Abstract: This paper examines the effects of firms‟ dynamics on industry level productivity growth in India during the period 2000-01 to 2005-06 using plant level panel data of 22 manufacturing industries. The empirical analysis is based on decomposition techniques of aggregate productivity growth. The analysis is confined to large sector plants. Results suggest that the contribution of entry of new plants to aggregate productivity growth is positive in most industries. While newly established plants have rather small entry effect, small plants that grow and enter the large size class have substantial effects on industry level productivity growth. In low tech matured industries entry effects are supported by the productivity growth of the continuing firms. In medium tech industries entry effects are modest; productivity growth of the continuing firms is supported by reallocation effects. In high tech industries all the three effects seem to reinforce productivity growth.
    JEL: O14 O33 O53
    Date: 2011–02
  11. By: Richard Fabling (Reserve Bank of New Zealand)
    Abstract: Having good longitudinal identifiers is important in empirical microeconomics, since researchers often need to be able to observe the same unit over time to make causal inferences. However, firm identifiers in Statistics New Zealand’s Longitudinal Business Database can be “broken” by, among other things, changes in the legal status of the firm. This paper proposes a simple method for repairing broken firm identifiers, making use of existing plant migration data. We show that making such repairs materially reduces the apparent rate of business entry and exit, and allows real economic phenomena, such as small business incorporation, to be observed for the first time.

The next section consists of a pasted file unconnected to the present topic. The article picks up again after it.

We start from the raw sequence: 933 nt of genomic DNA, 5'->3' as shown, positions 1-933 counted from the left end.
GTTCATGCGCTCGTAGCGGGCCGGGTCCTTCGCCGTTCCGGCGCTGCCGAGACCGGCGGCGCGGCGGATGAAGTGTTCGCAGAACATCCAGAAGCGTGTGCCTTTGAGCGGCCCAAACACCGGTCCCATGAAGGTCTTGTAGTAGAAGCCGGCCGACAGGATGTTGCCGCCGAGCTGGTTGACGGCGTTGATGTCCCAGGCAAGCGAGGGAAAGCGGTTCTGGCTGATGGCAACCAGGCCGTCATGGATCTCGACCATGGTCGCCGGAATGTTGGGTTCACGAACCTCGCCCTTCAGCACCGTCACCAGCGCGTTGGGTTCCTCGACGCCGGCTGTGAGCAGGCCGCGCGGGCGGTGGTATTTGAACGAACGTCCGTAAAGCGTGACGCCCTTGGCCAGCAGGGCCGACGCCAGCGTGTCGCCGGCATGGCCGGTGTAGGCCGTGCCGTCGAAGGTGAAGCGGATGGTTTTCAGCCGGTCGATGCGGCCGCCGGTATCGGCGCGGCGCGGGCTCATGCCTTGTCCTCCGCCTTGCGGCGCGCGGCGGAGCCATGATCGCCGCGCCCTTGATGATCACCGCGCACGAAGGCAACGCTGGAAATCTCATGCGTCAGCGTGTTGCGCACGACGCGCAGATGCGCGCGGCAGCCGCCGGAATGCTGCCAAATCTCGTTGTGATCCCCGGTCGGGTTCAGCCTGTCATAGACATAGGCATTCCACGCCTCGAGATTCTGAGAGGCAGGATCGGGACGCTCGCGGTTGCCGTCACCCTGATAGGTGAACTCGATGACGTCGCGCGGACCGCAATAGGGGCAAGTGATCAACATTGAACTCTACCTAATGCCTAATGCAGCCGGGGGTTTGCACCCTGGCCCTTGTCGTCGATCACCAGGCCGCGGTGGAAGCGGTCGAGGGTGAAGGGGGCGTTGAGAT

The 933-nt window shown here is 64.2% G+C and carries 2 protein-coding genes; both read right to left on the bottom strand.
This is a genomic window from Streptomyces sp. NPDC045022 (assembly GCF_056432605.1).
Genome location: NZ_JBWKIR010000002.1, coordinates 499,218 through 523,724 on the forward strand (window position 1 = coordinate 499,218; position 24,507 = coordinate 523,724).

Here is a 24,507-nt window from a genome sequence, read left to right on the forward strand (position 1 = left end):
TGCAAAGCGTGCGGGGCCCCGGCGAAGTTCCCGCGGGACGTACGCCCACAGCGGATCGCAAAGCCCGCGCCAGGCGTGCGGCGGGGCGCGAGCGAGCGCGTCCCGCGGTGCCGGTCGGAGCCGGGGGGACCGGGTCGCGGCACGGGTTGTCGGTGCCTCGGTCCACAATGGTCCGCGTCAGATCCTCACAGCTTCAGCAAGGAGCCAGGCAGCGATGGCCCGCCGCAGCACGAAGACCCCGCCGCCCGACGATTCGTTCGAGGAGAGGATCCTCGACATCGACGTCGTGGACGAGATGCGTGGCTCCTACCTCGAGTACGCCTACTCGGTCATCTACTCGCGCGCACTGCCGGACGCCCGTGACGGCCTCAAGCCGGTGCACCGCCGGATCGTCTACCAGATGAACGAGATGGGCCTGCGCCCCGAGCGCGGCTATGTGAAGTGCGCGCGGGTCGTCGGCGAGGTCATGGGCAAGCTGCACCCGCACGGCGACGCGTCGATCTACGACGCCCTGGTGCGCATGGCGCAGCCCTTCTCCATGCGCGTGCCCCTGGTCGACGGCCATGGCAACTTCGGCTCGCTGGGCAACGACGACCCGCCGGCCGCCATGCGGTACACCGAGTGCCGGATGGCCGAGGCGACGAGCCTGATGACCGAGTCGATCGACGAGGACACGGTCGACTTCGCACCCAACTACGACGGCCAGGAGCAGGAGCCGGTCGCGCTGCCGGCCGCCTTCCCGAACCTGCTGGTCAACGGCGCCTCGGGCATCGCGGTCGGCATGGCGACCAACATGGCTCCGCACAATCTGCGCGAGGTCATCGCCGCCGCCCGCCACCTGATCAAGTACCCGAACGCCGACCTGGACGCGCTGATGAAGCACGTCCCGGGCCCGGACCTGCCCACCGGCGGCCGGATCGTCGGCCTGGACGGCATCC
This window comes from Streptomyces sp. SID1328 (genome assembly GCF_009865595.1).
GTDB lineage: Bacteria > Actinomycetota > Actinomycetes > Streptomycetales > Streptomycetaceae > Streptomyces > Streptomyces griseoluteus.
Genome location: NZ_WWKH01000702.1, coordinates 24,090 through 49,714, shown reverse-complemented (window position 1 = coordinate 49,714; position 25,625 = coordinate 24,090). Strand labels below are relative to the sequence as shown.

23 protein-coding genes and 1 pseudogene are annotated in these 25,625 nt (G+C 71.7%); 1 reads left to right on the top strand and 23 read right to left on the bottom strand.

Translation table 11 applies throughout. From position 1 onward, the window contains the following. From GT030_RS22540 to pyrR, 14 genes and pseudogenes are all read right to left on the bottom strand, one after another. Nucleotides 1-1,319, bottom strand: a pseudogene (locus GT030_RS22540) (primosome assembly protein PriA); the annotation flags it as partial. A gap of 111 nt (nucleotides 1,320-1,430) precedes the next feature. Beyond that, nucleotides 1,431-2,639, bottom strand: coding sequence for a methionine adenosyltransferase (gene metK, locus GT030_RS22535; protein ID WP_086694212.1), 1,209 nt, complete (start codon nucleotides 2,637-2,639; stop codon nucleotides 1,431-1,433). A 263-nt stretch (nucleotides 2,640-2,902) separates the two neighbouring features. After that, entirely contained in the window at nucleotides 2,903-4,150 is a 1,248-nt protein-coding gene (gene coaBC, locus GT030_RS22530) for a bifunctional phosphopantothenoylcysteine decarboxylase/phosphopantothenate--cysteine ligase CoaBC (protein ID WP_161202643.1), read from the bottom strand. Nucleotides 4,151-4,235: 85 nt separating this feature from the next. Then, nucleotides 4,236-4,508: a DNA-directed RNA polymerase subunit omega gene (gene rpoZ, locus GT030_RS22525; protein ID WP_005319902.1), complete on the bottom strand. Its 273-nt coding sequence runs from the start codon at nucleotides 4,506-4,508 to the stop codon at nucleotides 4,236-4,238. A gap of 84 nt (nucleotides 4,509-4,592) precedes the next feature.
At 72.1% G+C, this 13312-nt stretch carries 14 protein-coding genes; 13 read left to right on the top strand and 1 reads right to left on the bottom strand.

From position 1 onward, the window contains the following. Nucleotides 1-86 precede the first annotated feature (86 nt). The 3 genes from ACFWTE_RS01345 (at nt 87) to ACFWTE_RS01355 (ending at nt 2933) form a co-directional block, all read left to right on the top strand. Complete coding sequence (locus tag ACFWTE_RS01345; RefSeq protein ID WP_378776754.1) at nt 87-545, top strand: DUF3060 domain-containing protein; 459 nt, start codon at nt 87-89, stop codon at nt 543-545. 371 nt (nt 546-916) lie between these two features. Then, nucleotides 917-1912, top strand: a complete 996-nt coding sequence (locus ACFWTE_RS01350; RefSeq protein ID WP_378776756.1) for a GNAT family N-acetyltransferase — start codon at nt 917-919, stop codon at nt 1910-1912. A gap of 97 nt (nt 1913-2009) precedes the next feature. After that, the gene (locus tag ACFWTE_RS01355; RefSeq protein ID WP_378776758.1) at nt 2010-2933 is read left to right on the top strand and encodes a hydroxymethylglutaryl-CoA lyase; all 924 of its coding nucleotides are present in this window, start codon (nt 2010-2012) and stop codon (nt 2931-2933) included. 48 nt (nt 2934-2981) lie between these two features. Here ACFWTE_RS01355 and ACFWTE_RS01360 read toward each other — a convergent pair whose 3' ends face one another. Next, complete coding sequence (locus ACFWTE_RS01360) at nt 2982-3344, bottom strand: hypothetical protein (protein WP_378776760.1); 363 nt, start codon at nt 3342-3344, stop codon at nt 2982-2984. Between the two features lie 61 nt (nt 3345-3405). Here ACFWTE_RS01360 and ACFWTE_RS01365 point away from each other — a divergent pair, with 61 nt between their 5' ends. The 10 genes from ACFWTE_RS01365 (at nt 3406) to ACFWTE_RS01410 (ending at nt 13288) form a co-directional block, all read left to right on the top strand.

Keywords: firm identifiers; entry and exit; plant transfers
    JEL: D20
    Date: 2011–03
  12. By: Mika Pajarinen; Petri Rouvinen; Pekka Ylä-Anttila
    Abstract: The study investigates empirically how ownership affects firms’ domestic employment and its fluctuations. We look at six different ownership categories : first generation family businesses, second generation (or older) family businesses, state-owned companies, foreign-owned companies, publicly listed companies, and others (e.g. co-operatives and non-listed, non-family companies). It turns out that ownership matters. Volatility of employment in listed companies is much higher than in other firms. State-owned companies show the highest stability in employment, and they have also reduced their personnel less than others during the economic crisis of 2008-2009. The group of “second generation family businesses” shows higher stability of employment than “first generation”. Family businesses (especially the second or subsequent generation enterprises) are typically not high-growth firms. They seem to prefer stability over swift growth.
    Keywords: ownership structure, family business, business objectives, employment, growth
    JEL: G32 L21 M14
    Date: 2011–03–16